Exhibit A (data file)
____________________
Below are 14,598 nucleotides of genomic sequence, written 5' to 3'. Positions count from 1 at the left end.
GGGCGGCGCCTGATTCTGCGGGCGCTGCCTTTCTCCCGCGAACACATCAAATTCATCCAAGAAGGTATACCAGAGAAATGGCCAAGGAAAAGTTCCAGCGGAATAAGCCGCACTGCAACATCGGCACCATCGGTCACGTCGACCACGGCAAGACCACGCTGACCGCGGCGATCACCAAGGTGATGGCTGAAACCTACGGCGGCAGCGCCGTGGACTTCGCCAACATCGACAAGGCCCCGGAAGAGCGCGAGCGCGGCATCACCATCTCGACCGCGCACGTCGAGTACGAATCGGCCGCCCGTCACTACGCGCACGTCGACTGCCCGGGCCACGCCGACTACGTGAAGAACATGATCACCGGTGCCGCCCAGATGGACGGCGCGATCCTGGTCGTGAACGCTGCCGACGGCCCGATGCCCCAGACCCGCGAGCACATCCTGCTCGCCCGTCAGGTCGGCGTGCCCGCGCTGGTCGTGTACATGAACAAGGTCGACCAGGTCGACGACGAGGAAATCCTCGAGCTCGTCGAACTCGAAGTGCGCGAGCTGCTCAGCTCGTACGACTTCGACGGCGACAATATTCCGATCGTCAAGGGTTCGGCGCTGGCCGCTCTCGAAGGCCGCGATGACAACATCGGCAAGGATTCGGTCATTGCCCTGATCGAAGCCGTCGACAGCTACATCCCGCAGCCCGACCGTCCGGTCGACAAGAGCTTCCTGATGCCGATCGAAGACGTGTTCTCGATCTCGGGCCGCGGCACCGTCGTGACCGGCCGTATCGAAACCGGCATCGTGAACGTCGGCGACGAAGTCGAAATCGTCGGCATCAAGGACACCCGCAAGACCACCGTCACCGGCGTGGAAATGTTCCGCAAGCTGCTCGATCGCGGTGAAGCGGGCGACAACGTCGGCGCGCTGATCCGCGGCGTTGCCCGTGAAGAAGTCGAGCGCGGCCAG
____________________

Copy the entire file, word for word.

Below are 14,598 nucleotides of genomic sequence, written 5' to 3'. Positions count from 1 at the left end.
GGGCGGCGCCTGATTCTGCGGGCGCTGCCTTTCTCCCGCGAACACATCAAATTCATCCAAGAAGGTATACCAGAGAAATGGCCAAGGAAAAGTTCCAGCGGAATAAGCCGCACTGCAACATCGGCACCATCGGTCACGTCGACCACGGCAAGACCACGCTGACCGCGGCGATCACCAAGGTGATGGCTGAAACCTACGGCGGCAGCGCCGTGGACTTCGCCAACATCGACAAGGCCCCGGAAGAGCGCGAGCGCGGCATCACCATCTCGACCGCGCACGTCGAGTACGAATCGGCCGCCCGTCACTACGCGCACGTCGACTGCCCGGGCCACGCCGACTACGTGAAGAACATGATCACCGGTGCCGCCCAGATGGACGGCGCGATCCTGGTCGTGAACGCTGCCGACGGCCCGATGCCCCAGACCCGCGAGCACATCCTGCTCGCCCGTCAGGTCGGCGTGCCCGCGCTGGTCGTGTACATGAACAAGGTCGACCAGGTCGACGACGAGGAAATCCTCGAGCTCGTCGAACTCGAAGTGCGCGAGCTGCTCAGCTCGTACGACTTCGACGGCGACAATATTCCGATCGTCAAGGGTTCGGCGCTGGCCGCTCTCGAAGGCCGCGATGACAACATCGGCAAGGATTCGGTCATTGCCCTGATCGAAGCCGTCGACAGCTACATCCCGCAGCCCGACCGTCCGGTCGACAAGAGCTTCCTGATGCCGATCGAAGACGTGTTCTCGATCTCGGGCCGCGGCACCGTCGTGACCGGCCGTATCGAAACCGGCATCGTGAACGTCGGCGACGAAGTCGAAATCGTCGGCATCAAGGACACCCGCAAGACCACCGTCACCGGCGTGGAAATGTTCCGCAAGCTGCTCGATCGCGGTGAAGCGGGCGACAACGTCGGCGCGCTGATCCGCGGCGTTGCCCGTGAAGAAGTCGAGCGCGGCCAG